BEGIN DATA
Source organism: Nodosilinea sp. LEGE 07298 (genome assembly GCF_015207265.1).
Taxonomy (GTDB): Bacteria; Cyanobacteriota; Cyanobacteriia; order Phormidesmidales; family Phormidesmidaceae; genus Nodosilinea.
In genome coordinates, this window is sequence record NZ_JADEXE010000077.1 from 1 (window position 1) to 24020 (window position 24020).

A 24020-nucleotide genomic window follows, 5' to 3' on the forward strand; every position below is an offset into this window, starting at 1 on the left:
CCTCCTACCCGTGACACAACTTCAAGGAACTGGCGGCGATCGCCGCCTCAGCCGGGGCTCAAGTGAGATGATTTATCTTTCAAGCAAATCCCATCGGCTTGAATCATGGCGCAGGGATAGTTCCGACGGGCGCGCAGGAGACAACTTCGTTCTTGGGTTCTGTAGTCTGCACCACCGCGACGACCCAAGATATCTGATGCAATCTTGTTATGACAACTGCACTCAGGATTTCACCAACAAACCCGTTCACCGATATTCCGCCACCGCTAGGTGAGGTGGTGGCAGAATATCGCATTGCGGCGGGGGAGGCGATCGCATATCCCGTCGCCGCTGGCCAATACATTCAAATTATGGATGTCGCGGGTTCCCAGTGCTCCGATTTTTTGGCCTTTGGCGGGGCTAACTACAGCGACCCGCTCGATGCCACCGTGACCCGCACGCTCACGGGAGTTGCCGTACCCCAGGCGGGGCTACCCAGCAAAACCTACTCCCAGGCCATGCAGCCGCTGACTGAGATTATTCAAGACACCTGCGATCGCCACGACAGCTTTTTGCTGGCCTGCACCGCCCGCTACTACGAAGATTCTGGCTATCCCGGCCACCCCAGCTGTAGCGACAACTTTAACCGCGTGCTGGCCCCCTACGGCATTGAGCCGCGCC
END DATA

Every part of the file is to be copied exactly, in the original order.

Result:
Source organism: Nodosilinea sp. LEGE 07298 (genome assembly GCF_015207265.1).
Taxonomy (GTDB): Bacteria; Cyanobacteriota; Cyanobacteriia; order Phormidesmidales; family Phormidesmidaceae; genus Nodosilinea.
In genome coordinates, this window is sequence record NZ_JADEXE010000077.1 from 1 (window position 1) to 24020 (window position 24020).

A 24020-nucleotide genomic window follows, 5' to 3' on the forward strand; every position below is an offset into this window, starting at 1 on the left:
CCTCCTACCCGTGACACAACTTCAAGGAACTGGCGGCGATCGCCGCCTCAGCCGGGGCTCAAGTGAGATGATTTATCTTTCAAGCAAATCCCATCGGCTTGAATCATGGCGCAGGGATAGTTCCGACGGGCGCGCAGGAGACAACTTCGTTCTTGGGTTCTGTAGTCTGCACCACCGCGACGACCCAAGATATCTGATGCAATCTTGTTATGACAACTGCACTCAGGATTTCACCAACAAACCCGTTCACCGATATTCCGCCACCGCTAGGTGAGGTGGTGGCAGAATATCGCATTGCGGCGGGGGAGGCGATCGCATATCCCGTCGCCGCTGGCCAATACATTCAAATTATGGATGTCGCGGGTTCCCAGTGCTCCGATTTTTTGGCCTTTGGCGGGGCTAACTACAGCGACCCGCTCGATGCCACCGTGACCCGCACGCTCACGGGAGTTGCCGTACCCCAGGCGGGGCTACCCAGCAAAACCTACTCCCAGGCCATGCAGCCGCTGACTGAGATTATTCAAGACACCTGCGATCGCCACGACAGCTTTTTGCTGGCCTGCACCGCCCGCTACTACGAAGATTCTGGCTATCCCGGCCACCCCAGCTGTAGCGACAACTTTAACCGCGTGCTGGCCCCCTACGGCATTGAGCCGCGCC